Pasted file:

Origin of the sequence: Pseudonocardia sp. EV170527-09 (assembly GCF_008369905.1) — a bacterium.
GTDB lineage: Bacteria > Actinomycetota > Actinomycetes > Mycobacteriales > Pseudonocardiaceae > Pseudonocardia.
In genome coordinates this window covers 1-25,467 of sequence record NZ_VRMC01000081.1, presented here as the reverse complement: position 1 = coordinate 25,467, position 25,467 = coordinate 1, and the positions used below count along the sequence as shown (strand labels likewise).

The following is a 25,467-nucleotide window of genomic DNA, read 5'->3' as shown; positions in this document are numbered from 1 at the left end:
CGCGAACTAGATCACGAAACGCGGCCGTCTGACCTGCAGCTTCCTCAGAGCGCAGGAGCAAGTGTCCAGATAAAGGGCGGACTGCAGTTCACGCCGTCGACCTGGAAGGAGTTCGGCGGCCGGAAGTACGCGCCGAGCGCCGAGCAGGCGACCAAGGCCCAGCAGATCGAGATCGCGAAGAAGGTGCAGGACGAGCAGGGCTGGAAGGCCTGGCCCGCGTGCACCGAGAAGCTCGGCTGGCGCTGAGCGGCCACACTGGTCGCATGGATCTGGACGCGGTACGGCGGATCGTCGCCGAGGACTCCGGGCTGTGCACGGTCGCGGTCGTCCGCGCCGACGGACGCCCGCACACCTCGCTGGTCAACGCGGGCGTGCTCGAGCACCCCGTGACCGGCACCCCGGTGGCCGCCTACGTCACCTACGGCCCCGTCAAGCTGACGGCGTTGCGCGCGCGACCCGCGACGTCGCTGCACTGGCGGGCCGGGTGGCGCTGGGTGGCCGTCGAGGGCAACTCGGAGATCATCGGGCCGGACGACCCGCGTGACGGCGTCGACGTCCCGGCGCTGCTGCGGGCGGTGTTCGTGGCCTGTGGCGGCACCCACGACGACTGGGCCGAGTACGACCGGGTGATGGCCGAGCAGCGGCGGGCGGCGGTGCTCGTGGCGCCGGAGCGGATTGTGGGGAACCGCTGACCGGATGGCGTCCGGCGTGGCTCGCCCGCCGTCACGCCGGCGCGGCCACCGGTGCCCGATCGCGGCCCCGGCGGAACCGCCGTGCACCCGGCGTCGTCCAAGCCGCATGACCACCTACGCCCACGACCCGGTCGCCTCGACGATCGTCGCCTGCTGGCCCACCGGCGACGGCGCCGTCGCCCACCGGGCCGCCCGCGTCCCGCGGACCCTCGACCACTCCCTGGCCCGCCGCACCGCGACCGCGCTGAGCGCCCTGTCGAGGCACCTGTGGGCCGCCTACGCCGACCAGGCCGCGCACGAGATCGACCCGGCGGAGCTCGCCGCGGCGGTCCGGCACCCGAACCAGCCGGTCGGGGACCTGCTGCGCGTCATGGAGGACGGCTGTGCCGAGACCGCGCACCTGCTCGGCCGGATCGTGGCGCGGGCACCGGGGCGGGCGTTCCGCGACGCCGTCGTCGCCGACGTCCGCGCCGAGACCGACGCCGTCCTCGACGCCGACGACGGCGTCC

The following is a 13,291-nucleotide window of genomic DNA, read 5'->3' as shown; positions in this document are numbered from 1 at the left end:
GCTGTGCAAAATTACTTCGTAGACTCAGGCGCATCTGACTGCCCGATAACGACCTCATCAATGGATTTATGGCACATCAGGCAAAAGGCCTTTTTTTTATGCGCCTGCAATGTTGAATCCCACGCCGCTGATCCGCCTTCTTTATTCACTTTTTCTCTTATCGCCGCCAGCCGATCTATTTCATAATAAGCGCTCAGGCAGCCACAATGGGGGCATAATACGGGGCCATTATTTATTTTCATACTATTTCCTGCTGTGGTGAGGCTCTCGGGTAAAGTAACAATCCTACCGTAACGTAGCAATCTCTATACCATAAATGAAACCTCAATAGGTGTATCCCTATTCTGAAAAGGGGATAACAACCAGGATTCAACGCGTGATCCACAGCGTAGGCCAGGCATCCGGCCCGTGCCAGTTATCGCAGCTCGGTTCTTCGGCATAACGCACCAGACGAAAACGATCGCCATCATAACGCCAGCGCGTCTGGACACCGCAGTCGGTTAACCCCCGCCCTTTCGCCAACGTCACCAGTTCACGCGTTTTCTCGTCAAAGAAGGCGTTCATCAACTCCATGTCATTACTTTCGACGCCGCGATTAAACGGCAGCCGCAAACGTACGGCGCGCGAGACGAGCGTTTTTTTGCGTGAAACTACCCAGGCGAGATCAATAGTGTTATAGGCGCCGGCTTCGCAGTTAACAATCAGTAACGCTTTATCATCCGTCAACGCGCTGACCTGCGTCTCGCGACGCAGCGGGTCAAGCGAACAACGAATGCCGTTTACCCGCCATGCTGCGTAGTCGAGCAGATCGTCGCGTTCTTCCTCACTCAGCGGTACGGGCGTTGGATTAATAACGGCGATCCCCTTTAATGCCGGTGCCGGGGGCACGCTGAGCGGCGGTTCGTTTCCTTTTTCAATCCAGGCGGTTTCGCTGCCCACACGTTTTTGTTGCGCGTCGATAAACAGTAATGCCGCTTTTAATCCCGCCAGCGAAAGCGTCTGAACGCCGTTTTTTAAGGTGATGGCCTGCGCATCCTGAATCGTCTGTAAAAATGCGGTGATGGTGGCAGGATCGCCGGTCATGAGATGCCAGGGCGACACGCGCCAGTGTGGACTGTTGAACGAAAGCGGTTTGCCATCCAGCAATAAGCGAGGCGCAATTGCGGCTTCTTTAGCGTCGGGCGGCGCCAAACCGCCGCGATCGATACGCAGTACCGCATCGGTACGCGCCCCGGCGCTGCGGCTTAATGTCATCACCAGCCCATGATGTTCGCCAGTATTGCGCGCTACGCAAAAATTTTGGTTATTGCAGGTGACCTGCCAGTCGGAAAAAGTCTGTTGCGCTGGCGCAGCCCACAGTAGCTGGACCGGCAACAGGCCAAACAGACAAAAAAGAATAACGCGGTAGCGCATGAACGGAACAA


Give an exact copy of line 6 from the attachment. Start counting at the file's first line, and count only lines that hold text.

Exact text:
The following is a 13,291-nucleotide window of genomic DNA, read 5'->3' as shown; positions in this document are numbered from 1 at the left end: